Overview

In this guide, we'll be connecting a sensor to two Feathers and pairing them with a gateway to bring all the data collected into the cloud. We're going to build our own network to send data from devices to a router. The router will then decode the data packets and route them to Adafruit IO or The Things Network. 

Here's a network map (also known as a network topology) of the connections between the nodes/gateways/protocols of our network.

We will show how to make two different types of Feather to Raspberry Pi gateway networks - plain LoRa to adafruit.io and LoRaWAN for sending to The Things Network

Selecting a Transport

Devices need a way to communicate their data - the first step in building a network is selecting a mode of transport. As humans, we talk to each other in our native language(s). Electronic devices can also talk to each other, and there's a plethora of ways for them to communicate (for more information on transports, check out our All the Internet of Things - Part 1, which explains more about selecting a transport for your project)

LoRa to adafruit.io

In the first part of this guide, we're going to employ an Internet-of-Things transport protocol called LoRa to have our Feathers communicate with the Raspberry Pi Gateway. While we could use WiFi/BTLE/Cellular, we're not sending a large amount of data (a few bytes). We also do not need to send this data quickly, our sensors will transmit their data to the router every 15 minutes or so. 

By sacrificing transmit speed and the amount of data which we're able to send, LoRa radios can transmit much farther than Bluetooth Low-Energy and WiFi with lower power utilization.

LoRaWAN to The Things Network

The second part of this guide uses LoRaWANLoRaWAN is a Low Power Wide Area Network (LPWAN) specification which allows connection of LoRa devices to the internet. LoRaWAN differs from LoRa by the inclusion of a physical layer.

Selecting a Device

To begin building a sensor network, we'll specify what we want the sensor device to do:

  • Read a sensor
  • Send data over LoRa (it'll need a LoRa radio)
  • Connect to a LiPo battery (wireless operation!)
  • Run CircuitPython

A board which meets all of these specifications is the Feather M0 with RFM95 LoRa Radio. This microcontroller runs CircuitPython, has a built-in LoRa radio, and a connector for LiPo batteries. 

Adafruit Feather M0 with RFM95 LoRa Radio - 900MHz

PRODUCT ID: 3178
This is the Adafruit Feather M0 RFM95 LoRa Radio (900MHz). We call these RadioFruits, our take on an microcontroller with a...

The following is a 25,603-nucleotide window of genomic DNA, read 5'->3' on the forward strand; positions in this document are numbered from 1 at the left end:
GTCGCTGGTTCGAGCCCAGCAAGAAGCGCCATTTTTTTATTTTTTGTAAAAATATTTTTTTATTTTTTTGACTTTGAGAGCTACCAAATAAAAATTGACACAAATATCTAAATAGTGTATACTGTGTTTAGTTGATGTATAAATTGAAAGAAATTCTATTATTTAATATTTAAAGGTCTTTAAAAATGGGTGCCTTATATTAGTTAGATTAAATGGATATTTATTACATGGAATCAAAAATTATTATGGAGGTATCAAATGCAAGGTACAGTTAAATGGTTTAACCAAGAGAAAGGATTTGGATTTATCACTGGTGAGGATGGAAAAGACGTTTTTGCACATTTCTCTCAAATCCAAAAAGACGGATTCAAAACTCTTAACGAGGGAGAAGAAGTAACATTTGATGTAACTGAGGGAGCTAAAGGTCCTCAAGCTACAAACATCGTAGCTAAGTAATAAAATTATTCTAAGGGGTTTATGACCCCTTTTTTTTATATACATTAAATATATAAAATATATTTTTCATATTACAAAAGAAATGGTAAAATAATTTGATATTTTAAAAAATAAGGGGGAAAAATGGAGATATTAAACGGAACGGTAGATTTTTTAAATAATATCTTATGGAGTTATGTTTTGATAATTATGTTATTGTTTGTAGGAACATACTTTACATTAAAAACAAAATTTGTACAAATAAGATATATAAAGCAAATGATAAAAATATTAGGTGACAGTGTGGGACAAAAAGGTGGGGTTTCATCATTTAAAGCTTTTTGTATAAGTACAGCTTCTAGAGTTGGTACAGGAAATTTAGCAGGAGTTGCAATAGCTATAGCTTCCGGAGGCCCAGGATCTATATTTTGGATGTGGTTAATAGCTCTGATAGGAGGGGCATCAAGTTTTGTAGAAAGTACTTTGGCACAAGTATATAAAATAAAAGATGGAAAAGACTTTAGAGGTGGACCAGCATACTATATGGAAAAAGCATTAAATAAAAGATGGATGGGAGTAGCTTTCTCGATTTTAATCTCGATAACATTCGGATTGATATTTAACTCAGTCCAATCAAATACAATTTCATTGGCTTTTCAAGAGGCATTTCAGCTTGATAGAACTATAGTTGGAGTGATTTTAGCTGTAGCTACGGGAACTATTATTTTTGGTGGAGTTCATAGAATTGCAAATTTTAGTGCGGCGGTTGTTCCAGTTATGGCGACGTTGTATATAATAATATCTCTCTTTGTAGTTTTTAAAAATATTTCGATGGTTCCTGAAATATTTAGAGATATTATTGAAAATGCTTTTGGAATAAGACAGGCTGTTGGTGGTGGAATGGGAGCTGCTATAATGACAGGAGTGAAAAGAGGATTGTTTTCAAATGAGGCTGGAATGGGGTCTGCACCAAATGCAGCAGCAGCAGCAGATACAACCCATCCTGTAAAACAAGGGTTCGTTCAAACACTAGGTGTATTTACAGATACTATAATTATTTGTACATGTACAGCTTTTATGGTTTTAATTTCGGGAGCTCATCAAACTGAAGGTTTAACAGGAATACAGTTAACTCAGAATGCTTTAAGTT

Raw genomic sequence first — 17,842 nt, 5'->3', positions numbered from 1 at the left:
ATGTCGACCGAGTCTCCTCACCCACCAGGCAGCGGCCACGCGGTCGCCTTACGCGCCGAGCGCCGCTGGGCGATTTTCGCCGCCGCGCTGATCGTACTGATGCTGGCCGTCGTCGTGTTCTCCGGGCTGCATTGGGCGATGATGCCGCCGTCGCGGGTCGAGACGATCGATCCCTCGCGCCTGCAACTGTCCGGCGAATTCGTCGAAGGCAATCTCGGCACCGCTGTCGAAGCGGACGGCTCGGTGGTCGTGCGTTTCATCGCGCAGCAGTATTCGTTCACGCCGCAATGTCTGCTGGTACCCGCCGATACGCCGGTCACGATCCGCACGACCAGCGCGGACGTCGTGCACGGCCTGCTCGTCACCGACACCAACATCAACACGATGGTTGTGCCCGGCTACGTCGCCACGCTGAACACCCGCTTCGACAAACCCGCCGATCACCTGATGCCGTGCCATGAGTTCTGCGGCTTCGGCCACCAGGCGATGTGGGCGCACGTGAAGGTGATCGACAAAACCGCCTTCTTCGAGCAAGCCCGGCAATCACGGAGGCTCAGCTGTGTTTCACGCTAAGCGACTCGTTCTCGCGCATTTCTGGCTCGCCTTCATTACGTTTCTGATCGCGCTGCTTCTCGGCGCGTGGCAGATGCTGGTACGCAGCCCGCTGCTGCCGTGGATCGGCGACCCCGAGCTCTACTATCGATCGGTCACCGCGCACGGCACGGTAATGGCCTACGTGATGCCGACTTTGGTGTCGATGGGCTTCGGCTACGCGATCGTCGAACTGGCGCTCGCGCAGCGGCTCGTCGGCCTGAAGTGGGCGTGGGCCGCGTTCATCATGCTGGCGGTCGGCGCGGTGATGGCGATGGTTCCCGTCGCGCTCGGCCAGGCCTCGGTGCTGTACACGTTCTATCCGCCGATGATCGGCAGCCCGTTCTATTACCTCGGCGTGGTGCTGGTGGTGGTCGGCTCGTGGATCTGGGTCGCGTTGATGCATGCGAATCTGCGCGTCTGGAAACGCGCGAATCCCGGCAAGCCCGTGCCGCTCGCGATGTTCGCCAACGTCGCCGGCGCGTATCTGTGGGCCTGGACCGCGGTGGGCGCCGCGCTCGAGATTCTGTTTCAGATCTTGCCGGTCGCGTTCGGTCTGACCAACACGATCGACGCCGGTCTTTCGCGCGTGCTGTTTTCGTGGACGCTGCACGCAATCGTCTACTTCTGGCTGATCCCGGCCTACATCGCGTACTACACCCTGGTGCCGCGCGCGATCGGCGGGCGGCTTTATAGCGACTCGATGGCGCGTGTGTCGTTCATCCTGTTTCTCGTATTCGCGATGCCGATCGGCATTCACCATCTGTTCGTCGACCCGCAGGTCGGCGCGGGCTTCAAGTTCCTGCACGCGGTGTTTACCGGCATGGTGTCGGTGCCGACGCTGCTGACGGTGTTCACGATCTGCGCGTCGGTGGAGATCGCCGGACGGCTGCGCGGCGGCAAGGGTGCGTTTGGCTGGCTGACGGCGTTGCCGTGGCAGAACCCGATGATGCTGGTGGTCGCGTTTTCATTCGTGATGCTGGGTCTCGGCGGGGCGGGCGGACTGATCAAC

$34.95
IN STOCK

Next up, we'll need a sensor to gather and send data. The BME280 is a fantastic environmental sensor - it can read a location's temperature, barometric pressure, and humidity. 

Adafruit BME280 I2C or SPI Temperature Humidity Pressure Sensor

PRODUCT ID: 2652
Bosch has stepped up their game with their new BME280 sensor, an environmental sensor with temperature, barometric pressure and humidity! This sensor is great for all sorts...
$19.95
IN STOCK

Selecting a Router/Gateway

We're going to use the LoRa Radio Bonnet and a Raspberry Pi Zero W to act as a gateway - converting incoming packets (from the feathers) to readable values. After it converts this data, it'll forward it to either Adafruit IO or The Things Network.

Adafruit LoRa Radio Bonnet with OLED - RFM95W @ 915MHz

PRODUCT ID: 4074
The latest Raspberry Pi computers come with WiFi and Bluetooth, and now you can add even more radio options with the Adafruit Radio Bonnets! Upgrade your Raspberry Pi with a LoRa /...
OUT OF STOCK
1 x Rasperry Pi Zero
Raspberry Pi Zero with Headers

Parts

You'll want to grab the following parts for this project:

2 x FeatherWing Proto
FeatherWing Proto - Prototyping Add-on For All Feather Boards
1 x 8GB SD Card with NOOBS
8 GB MicroSD Card with full PIXEL desktop NOOBS - v2.8
1 x MicroUSB Power Supply
5V 2.5A Switching Power Supply with 20AWG MicroUSB Cable
1 x MicroUSB Cable
USB cable - USB A to Micro-B - 3 foot long

Wiring

Feather Wiring

You can connect the BME280 directly to a feather, or to a breadboard. But, we'd like to be able to remove it (and possibly add it to a Featherwing Doubler, or even Tripler!)

Make the following connections between the LoRa Radio Feather and the BME280:

  • Board 3V to sensor VIN
  • Board GND to sensor GND
  • Board SCL to sensor SCK
  • Board SDA to sensor SDI

Raspberry Pi Wiring